Buñuelos, a crunchy X-mas dessert

Buñuelos are a must of traditional Mexican cuisine

Buñuelos, a crunchy Christmas dessert
Buñuelos are delicious - Photo: Pepe Escárpita/EL UNIVERSAL
English 05/12/2019 20:17 Newsroom Mexico City Actualizada 20:27
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One of the oldest traditions in the Mexican Christmas season are buñuelos glazed in piloncillo honey, flavored with cinnamon and clove. In Sor Juana Inés de la Cruz’s recipe book are three buñuelos recipes, best known as “puñuelos” in Colonial times since the dough was mashed with the fist.

A Mozarabic heritage, buñuelos could be made with cheese, curd, or to have holes, as explains Mónica Lavín in her book Novohispanic Viceregal Cuisine. Some recipe books from the 18th century such as that of Priest Ávila Blancas, include recipes of buñuelos made with rice, pulque, and milk.

During Colonial times, it was common for this dessert to be made in convents, according to Teresa Castelló Yturbide in her book Ancient Delicacies. One of the most famous was that of Santa Brígida, which in addition to their exquisite flavor, was famous for their presentation in big Talavera plates.

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Another convent famous for buñuelos was that of San José de Gracia. In the evening, nuns would go to the doors of the convent with big trays of buñuelos and delicious piloncillo honey in copper pots.

Buñuelos are made with a mix of wheat flour, eggs, water, salt, and lard, which is left to rest, stretched and shaped. They are fried and sprinkled with sugar or glazed with piloncillo honey.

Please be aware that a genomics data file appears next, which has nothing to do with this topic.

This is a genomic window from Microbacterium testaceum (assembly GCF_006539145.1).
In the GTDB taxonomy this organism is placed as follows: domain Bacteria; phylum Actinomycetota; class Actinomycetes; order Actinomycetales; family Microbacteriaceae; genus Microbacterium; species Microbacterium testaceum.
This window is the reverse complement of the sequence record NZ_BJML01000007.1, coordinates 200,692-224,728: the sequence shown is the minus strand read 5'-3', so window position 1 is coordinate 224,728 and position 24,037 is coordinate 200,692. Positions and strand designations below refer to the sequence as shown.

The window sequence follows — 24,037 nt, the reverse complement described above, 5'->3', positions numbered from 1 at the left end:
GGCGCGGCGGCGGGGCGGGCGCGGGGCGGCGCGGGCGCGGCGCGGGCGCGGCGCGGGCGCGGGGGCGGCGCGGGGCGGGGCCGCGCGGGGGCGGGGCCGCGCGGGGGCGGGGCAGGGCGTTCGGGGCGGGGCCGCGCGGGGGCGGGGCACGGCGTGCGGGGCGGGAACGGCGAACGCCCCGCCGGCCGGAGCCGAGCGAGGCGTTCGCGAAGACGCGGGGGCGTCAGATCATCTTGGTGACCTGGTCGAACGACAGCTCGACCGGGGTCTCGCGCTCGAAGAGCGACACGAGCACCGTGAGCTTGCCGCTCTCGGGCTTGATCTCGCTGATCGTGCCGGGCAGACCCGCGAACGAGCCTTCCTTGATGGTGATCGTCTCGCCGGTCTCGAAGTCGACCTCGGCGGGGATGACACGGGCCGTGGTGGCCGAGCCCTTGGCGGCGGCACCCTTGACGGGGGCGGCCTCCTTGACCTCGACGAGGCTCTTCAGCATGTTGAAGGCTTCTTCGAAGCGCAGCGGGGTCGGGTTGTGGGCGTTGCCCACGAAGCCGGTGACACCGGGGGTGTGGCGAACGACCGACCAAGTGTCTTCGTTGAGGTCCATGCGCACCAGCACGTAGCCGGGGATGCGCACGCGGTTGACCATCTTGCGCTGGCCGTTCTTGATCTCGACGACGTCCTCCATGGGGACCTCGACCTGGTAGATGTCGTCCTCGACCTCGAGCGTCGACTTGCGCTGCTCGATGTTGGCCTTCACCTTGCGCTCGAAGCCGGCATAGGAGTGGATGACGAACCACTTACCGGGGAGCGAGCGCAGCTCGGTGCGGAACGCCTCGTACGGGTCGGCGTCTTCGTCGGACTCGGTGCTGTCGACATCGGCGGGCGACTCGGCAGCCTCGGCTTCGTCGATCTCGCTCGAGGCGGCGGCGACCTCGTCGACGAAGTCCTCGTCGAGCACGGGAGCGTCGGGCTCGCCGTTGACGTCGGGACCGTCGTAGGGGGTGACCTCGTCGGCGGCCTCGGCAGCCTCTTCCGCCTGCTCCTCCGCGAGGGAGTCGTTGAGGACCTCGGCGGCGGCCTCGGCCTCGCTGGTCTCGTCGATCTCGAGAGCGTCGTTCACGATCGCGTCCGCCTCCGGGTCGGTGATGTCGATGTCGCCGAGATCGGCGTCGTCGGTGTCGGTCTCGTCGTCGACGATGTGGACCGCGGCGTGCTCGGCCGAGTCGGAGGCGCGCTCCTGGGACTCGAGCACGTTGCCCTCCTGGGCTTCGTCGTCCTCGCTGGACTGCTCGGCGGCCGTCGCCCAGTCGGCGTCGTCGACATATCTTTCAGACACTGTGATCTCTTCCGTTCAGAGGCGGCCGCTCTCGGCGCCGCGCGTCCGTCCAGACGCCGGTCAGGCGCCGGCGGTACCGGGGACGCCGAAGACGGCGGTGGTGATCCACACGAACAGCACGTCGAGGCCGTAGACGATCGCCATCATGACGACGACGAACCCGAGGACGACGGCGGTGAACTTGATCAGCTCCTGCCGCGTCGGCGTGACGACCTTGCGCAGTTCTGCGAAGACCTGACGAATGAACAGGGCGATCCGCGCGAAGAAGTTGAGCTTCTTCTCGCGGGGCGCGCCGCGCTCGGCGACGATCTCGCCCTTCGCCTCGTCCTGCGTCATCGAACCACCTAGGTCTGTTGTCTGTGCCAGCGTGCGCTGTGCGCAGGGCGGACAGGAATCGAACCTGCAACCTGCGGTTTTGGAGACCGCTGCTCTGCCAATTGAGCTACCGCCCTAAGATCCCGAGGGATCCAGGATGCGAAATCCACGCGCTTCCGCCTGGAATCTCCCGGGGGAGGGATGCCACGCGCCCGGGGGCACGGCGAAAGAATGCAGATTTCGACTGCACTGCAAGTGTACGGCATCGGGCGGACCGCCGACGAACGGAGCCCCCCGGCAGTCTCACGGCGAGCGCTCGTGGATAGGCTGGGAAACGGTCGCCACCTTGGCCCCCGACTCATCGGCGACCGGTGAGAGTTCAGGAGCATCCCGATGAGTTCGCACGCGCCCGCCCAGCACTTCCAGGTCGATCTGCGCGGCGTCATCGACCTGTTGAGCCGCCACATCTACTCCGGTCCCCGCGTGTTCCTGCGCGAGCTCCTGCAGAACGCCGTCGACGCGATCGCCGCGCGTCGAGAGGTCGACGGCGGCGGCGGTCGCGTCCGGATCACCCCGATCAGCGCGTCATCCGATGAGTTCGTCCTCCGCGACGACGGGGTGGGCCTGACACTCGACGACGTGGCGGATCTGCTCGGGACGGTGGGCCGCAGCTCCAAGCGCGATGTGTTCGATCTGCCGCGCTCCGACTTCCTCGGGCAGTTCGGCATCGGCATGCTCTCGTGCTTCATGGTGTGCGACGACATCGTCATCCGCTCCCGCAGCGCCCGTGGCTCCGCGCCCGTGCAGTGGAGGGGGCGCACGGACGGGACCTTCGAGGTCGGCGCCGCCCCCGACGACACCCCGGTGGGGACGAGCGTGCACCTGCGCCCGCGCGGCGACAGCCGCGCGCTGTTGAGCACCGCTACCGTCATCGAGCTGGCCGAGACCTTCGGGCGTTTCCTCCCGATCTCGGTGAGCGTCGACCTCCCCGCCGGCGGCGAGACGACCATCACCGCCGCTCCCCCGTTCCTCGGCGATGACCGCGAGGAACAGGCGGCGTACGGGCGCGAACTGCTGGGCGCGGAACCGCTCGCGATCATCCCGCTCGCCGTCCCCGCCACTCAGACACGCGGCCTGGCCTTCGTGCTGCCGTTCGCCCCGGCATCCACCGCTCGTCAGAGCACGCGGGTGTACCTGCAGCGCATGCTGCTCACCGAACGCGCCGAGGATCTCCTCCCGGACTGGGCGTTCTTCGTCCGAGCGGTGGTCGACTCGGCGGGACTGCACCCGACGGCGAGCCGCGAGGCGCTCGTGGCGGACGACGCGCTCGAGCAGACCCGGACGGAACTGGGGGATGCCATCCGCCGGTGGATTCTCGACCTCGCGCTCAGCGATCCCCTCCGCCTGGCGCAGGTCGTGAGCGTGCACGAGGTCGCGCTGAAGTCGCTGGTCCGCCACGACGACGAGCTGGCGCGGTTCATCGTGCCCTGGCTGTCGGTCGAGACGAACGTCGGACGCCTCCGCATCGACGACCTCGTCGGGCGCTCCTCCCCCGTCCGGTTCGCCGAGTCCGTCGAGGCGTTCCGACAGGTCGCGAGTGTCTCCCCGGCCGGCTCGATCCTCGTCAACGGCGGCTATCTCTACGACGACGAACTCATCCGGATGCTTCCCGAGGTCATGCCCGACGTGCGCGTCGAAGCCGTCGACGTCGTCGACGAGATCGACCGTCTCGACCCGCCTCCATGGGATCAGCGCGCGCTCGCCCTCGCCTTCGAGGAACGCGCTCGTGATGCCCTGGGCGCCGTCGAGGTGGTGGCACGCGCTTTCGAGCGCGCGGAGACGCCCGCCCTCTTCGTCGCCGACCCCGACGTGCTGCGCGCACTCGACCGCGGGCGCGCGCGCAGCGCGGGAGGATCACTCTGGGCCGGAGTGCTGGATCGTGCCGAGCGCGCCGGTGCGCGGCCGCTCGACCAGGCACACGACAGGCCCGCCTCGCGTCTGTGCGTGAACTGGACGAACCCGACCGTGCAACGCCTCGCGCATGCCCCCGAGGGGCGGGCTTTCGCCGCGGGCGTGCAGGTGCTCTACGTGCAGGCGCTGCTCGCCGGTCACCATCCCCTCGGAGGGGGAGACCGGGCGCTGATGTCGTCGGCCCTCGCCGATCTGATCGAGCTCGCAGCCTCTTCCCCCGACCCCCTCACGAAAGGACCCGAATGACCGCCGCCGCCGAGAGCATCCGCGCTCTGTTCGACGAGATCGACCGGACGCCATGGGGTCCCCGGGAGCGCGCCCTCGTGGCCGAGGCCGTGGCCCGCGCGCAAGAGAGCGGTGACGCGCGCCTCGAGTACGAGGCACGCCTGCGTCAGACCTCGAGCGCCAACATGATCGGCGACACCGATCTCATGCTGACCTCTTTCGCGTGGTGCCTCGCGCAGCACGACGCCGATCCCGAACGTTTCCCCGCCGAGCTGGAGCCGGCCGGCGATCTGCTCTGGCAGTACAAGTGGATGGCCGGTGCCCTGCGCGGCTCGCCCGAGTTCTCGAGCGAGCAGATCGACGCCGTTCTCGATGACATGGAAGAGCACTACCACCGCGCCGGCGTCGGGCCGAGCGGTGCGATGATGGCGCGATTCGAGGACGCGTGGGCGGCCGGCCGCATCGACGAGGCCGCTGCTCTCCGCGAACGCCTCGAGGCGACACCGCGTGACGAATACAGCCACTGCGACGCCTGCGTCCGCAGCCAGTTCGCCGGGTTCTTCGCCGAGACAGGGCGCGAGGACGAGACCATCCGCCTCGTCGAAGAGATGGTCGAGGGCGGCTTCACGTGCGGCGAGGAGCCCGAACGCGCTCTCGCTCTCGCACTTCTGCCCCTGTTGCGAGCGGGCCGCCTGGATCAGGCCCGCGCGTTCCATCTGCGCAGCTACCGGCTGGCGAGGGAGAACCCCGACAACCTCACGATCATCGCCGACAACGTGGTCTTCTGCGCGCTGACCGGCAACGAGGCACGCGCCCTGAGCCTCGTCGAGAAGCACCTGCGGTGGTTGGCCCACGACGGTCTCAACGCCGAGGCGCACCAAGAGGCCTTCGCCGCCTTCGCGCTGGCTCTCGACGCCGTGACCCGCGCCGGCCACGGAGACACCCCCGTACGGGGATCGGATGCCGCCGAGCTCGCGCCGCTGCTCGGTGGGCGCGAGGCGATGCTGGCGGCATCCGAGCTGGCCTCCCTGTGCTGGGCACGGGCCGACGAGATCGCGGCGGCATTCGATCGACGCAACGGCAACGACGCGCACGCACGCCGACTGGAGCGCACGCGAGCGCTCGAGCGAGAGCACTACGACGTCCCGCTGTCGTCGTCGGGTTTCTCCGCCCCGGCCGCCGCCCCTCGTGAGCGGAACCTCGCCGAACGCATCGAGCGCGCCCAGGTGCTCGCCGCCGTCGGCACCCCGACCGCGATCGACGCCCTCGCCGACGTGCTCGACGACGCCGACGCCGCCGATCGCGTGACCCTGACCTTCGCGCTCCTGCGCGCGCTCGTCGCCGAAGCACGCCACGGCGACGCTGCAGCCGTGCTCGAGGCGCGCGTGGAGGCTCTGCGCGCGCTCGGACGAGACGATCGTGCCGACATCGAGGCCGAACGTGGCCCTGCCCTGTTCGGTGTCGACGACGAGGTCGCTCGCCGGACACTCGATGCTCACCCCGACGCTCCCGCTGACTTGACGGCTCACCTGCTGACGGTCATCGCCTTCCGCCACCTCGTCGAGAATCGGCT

In some regions, they use water with tomato peels or tequesquite to ferment the dough. Some kinds of honey contain fruits like Mexican hawthorne or guavas. Ingredients like anise and cinnamon are also used in some places.

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Buñuelos are eaten throughout the year but especially in the Christmas season and fairs. Although its name is of uncertain origin, some say it comes from the Latin bunko, which means bulb; in French, they are known as beignet, which also means swelling because it inflates when fried. Other historical information suggests that it can be of Arabic origin taken to Europe during the Crusades.

Of course, the ancient recipes vary from those present in Mexico nowadays due to the mix of ingredients. Back in the day, buñuelos were stretched with the help of a knee covered with a wet rag, the reason why they were called knee buñuelos to differentiate them from those made with molds.

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The elaboration of buñuelos continues nowadays among certain groups of nuns, such as in the Community of Santa Catalina de Siena of the Order of the Dominican Sisters in Mixcoac who prepare wind buñuelos (those with holes) in December.

Buñuelos are part of the cuisine of most states in Mexico, although some have interesting variants. In Veracruz, for instance, they are usually prepared with crabs, pineapple, rice, or boiled.

In Oaxaca, there are original recipes that include radish, starch, sweet potato, raisins, or milk. Others are fried with lard and served in dried maize leaves sprinkled with colored sugar.

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